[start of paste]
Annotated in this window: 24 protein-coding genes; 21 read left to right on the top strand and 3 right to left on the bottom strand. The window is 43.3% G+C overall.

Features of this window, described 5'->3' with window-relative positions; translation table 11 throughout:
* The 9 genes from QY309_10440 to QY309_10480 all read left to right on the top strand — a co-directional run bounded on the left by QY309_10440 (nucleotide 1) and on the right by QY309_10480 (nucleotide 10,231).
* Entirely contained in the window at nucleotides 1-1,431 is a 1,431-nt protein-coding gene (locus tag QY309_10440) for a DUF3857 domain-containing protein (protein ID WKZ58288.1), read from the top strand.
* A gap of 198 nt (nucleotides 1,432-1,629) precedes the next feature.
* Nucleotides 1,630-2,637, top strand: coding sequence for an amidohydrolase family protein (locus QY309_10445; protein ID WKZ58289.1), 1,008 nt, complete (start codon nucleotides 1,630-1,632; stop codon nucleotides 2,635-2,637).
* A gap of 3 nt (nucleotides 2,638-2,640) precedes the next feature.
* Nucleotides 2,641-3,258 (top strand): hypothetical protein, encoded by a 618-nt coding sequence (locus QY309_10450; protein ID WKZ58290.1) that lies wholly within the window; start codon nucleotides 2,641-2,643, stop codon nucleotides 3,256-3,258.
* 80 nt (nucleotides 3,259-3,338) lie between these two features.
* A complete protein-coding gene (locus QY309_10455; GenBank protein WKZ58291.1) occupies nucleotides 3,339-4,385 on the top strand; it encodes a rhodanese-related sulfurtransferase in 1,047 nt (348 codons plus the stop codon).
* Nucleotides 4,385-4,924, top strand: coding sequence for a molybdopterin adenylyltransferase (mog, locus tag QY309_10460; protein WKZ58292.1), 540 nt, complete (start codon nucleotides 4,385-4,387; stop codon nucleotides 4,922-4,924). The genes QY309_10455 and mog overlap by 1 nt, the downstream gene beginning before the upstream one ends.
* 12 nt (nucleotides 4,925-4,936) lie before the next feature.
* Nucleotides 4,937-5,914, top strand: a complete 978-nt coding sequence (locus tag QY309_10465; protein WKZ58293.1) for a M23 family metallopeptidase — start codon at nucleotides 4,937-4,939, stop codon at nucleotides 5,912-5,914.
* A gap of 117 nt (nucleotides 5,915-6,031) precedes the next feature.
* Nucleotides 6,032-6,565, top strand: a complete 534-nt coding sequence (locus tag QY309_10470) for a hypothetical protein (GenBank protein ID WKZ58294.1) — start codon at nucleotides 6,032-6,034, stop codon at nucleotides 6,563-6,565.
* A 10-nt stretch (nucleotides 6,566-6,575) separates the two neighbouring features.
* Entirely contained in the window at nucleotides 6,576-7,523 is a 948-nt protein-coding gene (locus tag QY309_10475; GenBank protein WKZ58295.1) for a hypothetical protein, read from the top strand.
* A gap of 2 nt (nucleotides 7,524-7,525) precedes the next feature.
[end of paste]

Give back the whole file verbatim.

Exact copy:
Annotated in this window: 24 protein-coding genes; 21 read left to right on the top strand and 3 right to left on the bottom strand. The window is 43.3% G+C overall.

Features of this window, described 5'->3' with window-relative positions; translation table 11 throughout:
* The 9 genes from QY309_10440 to QY309_10480 all read left to right on the top strand — a co-directional run bounded on the left by QY309_10440 (nucleotide 1) and on the right by QY309_10480 (nucleotide 10,231).
* Entirely contained in the window at nucleotides 1-1,431 is a 1,431-nt protein-coding gene (locus tag QY309_10440) for a DUF3857 domain-containing protein (protein ID WKZ58288.1), read from the top strand.
* A gap of 198 nt (nucleotides 1,432-1,629) precedes the next feature.
* Nucleotides 1,630-2,637, top strand: coding sequence for an amidohydrolase family protein (locus QY309_10445; protein ID WKZ58289.1), 1,008 nt, complete (start codon nucleotides 1,630-1,632; stop codon nucleotides 2,635-2,637).
* A gap of 3 nt (nucleotides 2,638-2,640) precedes the next feature.
* Nucleotides 2,641-3,258 (top strand): hypothetical protein, encoded by a 618-nt coding sequence (locus QY309_10450; protein ID WKZ58290.1) that lies wholly within the window; start codon nucleotides 2,641-2,643, stop codon nucleotides 3,256-3,258.
* 80 nt (nucleotides 3,259-3,338) lie between these two features.
* A complete protein-coding gene (locus QY309_10455; GenBank protein WKZ58291.1) occupies nucleotides 3,339-4,385 on the top strand; it encodes a rhodanese-related sulfurtransferase in 1,047 nt (348 codons plus the stop codon).
* Nucleotides 4,385-4,924, top strand: coding sequence for a molybdopterin adenylyltransferase (mog, locus tag QY309_10460; protein WKZ58292.1), 540 nt, complete (start codon nucleotides 4,385-4,387; stop codon nucleotides 4,922-4,924). The genes QY309_10455 and mog overlap by 1 nt, the downstream gene beginning before the upstream one ends.
* 12 nt (nucleotides 4,925-4,936) lie before the next feature.
* Nucleotides 4,937-5,914, top strand: a complete 978-nt coding sequence (locus tag QY309_10465; protein WKZ58293.1) for a M23 family metallopeptidase — start codon at nucleotides 4,937-4,939, stop codon at nucleotides 5,912-5,914.
* A gap of 117 nt (nucleotides 5,915-6,031) precedes the next feature.
* Nucleotides 6,032-6,565, top strand: a complete 534-nt coding sequence (locus tag QY309_10470) for a hypothetical protein (GenBank protein ID WKZ58294.1) — start codon at nucleotides 6,032-6,034, stop codon at nucleotides 6,563-6,565.
* A 10-nt stretch (nucleotides 6,566-6,575) separates the two neighbouring features.
* Entirely contained in the window at nucleotides 6,576-7,523 is a 948-nt protein-coding gene (locus tag QY309_10475; GenBank protein WKZ58295.1) for a hypothetical protein, read from the top strand.
* A gap of 2 nt (nucleotides 7,524-7,525) precedes the next feature.